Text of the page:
Location Intelligence can be used to consider how different characteristics of proposed locations align with the organisation’s business needs. Organisations may classify retail site desirability, based on its centrality and accessibility within a region whose residents share common demographic and behavioural attributes.
Depending on the target market, different infrastructure issues have to be considered. If students are the target market for a retailer, then being close to public transport is essential. If targeting older demographic then good parking options, easy store access and close public transport access would be important. Or perhaps you might be targeting convenience purchasers on their way home from work. The store therefore, should be located on a main thoroughfare.
The key to making good decisions about the infrastructural issues of potential sites lies in having good quality spatial data to enable you to make robust decisions based on fact – to support ‘gut feel’. So what are some important datasets needed for evaluating the infrastructural characteristics of potential sites?
- Road network – (especially hierarchy)
- Traffic counts and flows
- Public transport routes and stops
- Building foot-print data
- Built-environment (car parking facilities, schools, shopping centres, leisure facilities etc)
Understanding the road network in the proximity of a given site allows for analysis of the features of the built environment that may influence the flow of traffic to that site. If you are looking at a large multi-tenanted site that has a large trade zone then easy access on and off major arterial roads is going to important (think Syliva Park in Auckland). If you are opening another Hell’s Pizza outlet then your location should be easy for the local residents to access and being close to a motorway interchange is going to be far less important.
Traffic counts and flows
Knowing the seasonal and hourly vehicular and pedestrian traffic flow to and around any potential site is going to greatly enhance your understanding of site potential. Think of the northern end of Wellington’s ‘Golden Mile’, one of the busiest sections of pedestrian space in New Zealand during the daytime but virtually empty after 7pm: A prime location for a bookstore but not so great for a restaurant. The explosion of ‘sensors’ in smart phones and vehicles has led to a huge increase in the availability of micro-level vehicular and pedestrian flow data for analysis.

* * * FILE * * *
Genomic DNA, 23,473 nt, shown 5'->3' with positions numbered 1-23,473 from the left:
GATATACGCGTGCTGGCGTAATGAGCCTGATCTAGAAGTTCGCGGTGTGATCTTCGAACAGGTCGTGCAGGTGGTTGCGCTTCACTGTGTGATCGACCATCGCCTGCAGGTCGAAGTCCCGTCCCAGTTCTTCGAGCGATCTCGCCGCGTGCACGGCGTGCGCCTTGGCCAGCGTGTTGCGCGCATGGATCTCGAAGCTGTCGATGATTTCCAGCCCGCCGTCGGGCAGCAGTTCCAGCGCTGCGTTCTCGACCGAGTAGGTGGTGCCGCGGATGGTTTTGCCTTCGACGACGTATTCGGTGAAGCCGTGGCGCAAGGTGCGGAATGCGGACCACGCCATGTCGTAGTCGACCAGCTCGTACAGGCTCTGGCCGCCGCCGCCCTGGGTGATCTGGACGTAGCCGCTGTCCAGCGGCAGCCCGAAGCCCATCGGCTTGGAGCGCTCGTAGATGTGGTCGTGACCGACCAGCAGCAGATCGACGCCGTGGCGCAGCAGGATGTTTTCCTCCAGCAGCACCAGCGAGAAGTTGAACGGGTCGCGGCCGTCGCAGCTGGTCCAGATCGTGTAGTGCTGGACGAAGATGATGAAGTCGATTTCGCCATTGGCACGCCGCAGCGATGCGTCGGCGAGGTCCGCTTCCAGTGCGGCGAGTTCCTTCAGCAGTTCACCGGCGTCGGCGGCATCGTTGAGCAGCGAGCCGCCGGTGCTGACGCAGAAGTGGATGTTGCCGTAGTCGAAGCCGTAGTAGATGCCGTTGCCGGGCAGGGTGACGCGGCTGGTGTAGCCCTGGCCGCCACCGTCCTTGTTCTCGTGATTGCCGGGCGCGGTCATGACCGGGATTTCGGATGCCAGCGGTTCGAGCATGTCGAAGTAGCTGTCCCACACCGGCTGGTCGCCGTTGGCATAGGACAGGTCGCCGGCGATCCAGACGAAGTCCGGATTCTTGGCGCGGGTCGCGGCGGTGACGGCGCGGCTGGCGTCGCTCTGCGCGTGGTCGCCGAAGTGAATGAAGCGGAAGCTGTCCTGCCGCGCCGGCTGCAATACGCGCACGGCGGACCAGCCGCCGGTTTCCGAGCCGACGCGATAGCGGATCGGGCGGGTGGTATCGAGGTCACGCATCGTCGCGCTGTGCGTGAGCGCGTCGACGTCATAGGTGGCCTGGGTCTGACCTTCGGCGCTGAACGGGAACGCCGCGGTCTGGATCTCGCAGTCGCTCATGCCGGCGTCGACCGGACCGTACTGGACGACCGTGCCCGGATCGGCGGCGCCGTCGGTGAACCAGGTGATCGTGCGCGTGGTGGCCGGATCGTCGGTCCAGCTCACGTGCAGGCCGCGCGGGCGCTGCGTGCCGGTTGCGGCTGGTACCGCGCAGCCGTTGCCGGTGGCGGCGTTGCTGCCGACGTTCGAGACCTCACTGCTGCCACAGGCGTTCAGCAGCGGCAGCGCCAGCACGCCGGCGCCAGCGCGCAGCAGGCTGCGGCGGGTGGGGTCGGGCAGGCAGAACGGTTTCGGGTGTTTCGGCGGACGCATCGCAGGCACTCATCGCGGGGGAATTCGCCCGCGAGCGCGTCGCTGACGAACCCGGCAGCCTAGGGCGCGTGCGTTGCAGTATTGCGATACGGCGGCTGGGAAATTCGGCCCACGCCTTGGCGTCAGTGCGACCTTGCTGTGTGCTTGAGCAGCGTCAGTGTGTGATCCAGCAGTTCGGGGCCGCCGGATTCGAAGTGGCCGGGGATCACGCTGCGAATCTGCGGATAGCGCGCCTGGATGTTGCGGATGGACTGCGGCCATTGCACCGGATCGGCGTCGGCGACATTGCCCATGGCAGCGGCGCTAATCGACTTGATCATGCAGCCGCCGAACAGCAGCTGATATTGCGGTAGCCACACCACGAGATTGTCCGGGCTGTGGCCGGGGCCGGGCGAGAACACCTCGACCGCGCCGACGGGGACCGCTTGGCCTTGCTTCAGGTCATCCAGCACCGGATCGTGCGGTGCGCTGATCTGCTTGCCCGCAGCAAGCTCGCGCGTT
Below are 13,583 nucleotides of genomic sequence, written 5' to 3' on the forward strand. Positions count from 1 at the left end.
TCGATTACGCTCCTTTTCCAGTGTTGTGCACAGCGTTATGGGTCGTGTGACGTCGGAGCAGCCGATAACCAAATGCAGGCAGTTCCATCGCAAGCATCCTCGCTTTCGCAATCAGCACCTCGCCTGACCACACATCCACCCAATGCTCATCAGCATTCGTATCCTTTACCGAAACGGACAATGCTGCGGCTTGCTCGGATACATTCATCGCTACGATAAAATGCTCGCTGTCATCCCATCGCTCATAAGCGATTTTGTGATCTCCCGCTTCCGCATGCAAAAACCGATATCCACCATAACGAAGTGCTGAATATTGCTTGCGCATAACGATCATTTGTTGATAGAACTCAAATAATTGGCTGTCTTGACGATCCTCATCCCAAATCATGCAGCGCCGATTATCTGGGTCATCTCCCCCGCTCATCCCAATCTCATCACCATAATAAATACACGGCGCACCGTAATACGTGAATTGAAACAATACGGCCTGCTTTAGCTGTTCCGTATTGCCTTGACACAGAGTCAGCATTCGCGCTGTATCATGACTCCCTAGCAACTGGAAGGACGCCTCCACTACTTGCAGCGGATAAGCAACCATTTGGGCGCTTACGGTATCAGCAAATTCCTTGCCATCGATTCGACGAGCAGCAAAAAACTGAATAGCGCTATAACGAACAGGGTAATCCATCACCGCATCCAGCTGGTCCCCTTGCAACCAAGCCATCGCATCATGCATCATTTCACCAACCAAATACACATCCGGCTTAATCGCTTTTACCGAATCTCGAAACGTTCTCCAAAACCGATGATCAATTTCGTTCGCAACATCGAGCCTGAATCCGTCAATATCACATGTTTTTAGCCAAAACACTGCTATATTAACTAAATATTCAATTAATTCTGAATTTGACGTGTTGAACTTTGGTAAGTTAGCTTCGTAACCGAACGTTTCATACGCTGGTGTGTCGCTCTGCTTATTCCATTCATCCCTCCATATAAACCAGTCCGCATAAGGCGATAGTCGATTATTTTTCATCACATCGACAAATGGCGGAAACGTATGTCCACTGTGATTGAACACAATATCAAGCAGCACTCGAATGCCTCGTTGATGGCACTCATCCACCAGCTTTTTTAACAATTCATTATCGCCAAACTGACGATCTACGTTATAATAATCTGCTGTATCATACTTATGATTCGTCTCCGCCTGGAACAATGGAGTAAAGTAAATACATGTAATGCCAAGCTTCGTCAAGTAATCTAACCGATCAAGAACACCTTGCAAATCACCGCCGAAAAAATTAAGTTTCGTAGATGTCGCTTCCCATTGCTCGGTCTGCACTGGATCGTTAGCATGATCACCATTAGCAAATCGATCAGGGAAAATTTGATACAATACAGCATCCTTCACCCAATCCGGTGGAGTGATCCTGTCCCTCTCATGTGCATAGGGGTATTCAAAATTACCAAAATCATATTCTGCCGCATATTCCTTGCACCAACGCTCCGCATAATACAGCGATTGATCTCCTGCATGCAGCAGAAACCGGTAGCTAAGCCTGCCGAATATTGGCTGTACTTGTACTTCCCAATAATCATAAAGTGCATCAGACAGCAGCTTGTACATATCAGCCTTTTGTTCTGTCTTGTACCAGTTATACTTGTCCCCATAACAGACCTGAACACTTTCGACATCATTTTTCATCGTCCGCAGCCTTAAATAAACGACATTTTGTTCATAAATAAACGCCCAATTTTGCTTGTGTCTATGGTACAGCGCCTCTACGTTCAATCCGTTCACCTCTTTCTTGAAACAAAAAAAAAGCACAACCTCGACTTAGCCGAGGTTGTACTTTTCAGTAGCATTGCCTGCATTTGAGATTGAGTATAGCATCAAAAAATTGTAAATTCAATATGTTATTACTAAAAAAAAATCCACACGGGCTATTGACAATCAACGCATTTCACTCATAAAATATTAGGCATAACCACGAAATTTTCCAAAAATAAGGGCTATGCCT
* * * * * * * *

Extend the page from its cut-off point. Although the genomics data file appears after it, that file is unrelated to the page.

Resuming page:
Public transport routes and stops
In the 12 months from May 2013 to May 2014 there were over 12 million train journeys on the train network operated by the Greater Wellington Regional Council*. As a significant number of journeys start and end at the Wellington Railway Station, Metro New World is in a prime location to capture those last-minute items on the way home from work. Knowing the mode of transport that your target market uses and the nuances of the network is a significant component of evaluating site infrastructure characteristics.
Building foot-print data
Advances in geospatial technology and in particular the automatic processing of aerial imagery have allowed for complex datasets such as building footprints to be created with little manual effort. Building footprints can be used in a number of ways to profile and assess site infrastructure characteristics including:
- Planning: If someone wants to put in a new building, they can perform initial research to find where existing structures are that may constrain their plans.
- Visualisation/Simulation: If someone is creating a 3d model or fly-through of an area, an extrusion on the building footprints vs the entire property, will give a more representative simulation.
- Analysis: Line of sight analysis for future development. If you are designing a building having footprints will allows you to analyse more accurately what will or won't be visible. This can also be useful for property valuation and sales purposes.
- Public Works/Public Safety: Knowing where structures are located can show where access to parts of property is constrained.
This is a bit of a catch-all as it depends on your business and your target demographic. However, if you can think of the data it probably already exists in a geospatial format - and can be used to help understand the infrastructure characteristics of a location. Locations of parking facilities, schools, parks, horizontal infrastructure (water supply, storm water drainage, waste water drainage systems and roads) among others help to build a picture of the strengths and weakness of a location and to understand it's impact on the catchment areas and market profiles.
Location Intelligence applications are perfect for analysing these disparate datasets and forming a collective picture of the relative merits of all potential sites. Of course, evaluating retail site infrastructure characteristics is only one of a number of questions you need to answer when deciding on retail network changes. To read more on these questions download the white paper: New Location Perspective in Retail: In the Zone